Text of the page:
Baseline and clinical characteristics for all patients, survivors and non-survivors
n = 36
n = 17
n = 19
Birth weight, grams
740 ± 290
745 ± 293
736 ± 295
Gestational age, weeks
26.0 ± 1.9
26.2 ± 2.4
25.8 ± 1.4
Small for gestational age
Respiratory support at 36 weeks postmenstrual age
Patent ductus arteriosus
Severe intraventricular hemorrhage (grade 3 or 4)
Proven necrotizing enterocolitis (stage 2 or 3)
Peak BNP, pg/mL
Inhaled nitric oxide
Relation of peak BNP and mortality from all causes
Our study demonstrates that peak BNP level obtained during the course of hospitalization in a cohort of preterm infants with BPD-associated PH provides prognostic information on all-cause mortality. This is consistent with previous studies suggesting that elevated BNP is associated with increased mortality in adult patients with various forms of PH [12, 14, 16]. Our group has also previously demonstrated that BNP levels may be useful in screening for PH in preterm infants with BPD . The findings of this current study extend the clinical usefulness of BNP as a prognostic biomarker in preterm infants with BPD-associated PH.
Preterm infants with BPD-associated PH are difficult to manage. Availability of a non-invasive and readily available prognostic biomarker is beneficial for risk stratification and optimal management . Identification of which infants are at increased risk and which are at low risk for adverse outcomes allows appropriate allocation of resources to infants who would benefit the most from specific treatment strategies, as well as prevent overtreatment of infants at low risk. Currently, echocardiography is used to determine severity of PH and assess risk for adverse outcomes. Though noninvasive and available in most centers, echocardiography is resource intensive and has limited sensitivity in determining severity of PH .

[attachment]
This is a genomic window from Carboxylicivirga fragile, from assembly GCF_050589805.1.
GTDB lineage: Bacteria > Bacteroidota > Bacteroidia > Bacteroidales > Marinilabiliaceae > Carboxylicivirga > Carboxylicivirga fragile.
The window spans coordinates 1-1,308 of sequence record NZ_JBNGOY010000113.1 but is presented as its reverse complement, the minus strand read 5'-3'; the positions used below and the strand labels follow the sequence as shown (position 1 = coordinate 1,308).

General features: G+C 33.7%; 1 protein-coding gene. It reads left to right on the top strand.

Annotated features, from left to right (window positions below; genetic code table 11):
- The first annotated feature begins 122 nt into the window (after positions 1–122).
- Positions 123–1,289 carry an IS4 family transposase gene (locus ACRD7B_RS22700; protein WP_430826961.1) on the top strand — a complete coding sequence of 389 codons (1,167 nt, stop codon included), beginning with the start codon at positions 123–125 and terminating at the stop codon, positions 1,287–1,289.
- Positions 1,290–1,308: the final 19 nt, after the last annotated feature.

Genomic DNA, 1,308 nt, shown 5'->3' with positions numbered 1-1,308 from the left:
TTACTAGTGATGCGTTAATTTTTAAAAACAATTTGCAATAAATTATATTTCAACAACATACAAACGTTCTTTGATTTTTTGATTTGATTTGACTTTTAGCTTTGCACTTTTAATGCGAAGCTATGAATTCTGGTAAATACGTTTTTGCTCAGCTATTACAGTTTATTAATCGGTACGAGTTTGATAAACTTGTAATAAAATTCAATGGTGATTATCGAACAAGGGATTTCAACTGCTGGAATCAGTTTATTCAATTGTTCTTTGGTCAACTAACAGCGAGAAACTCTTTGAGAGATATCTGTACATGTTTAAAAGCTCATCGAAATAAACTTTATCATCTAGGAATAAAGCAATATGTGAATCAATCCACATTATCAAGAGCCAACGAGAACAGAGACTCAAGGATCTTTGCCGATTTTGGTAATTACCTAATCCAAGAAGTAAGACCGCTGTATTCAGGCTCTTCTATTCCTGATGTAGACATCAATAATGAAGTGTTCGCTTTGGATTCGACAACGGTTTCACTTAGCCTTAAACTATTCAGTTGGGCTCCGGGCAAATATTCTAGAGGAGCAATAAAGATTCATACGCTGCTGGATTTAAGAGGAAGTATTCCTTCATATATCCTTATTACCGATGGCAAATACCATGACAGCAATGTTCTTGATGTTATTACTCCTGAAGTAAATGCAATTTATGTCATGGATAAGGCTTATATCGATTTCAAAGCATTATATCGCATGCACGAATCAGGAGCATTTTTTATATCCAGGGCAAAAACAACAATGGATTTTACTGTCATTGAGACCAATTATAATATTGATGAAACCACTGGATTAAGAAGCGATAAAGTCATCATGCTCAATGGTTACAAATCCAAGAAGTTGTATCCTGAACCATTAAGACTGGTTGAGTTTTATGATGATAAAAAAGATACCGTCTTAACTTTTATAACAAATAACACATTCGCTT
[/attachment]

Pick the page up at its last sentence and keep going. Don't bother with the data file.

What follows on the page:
Our study suggests that elevated BNP levels may be useful for risk stratification in this vulnerable patient population. Our analysis was limited due to the small sample size and the fact that BNP measurements were not obtained at similar time points. Nevertheless, we did observe trends showing that BNP levels decreasing over time were seen among infants that survived; and that BNP levels increasing or remaining elevated over time were seen among infants who died. This observation needs further validation in a larger prospective study with well-defined BNP estimation time points, but it does suggest that serial BNP measurement may be helpful in identifying infants at high and low risk for mortality; and that treatment, including the intensity of surveillance and the use of aggressive pharmacologic and interventional therapy, may be adjusted accordingly.
More than one-third of infants with BPD-associated PH in our study were SGA. This is consistent with previous studies which reported that SGA infants are at an increased risk for developing PH [5, 21]. It is interesting to note however that no difference in SGA status between survivors and non-survivors was seen in our study. This may indicate that despite the higher risk for developing PH, SGA infants are not necessarily at any greater risk for mortality compared to appropriate for gestational age infants with PH. Larger prospective studies will need to be carried out to validate this hypothesis.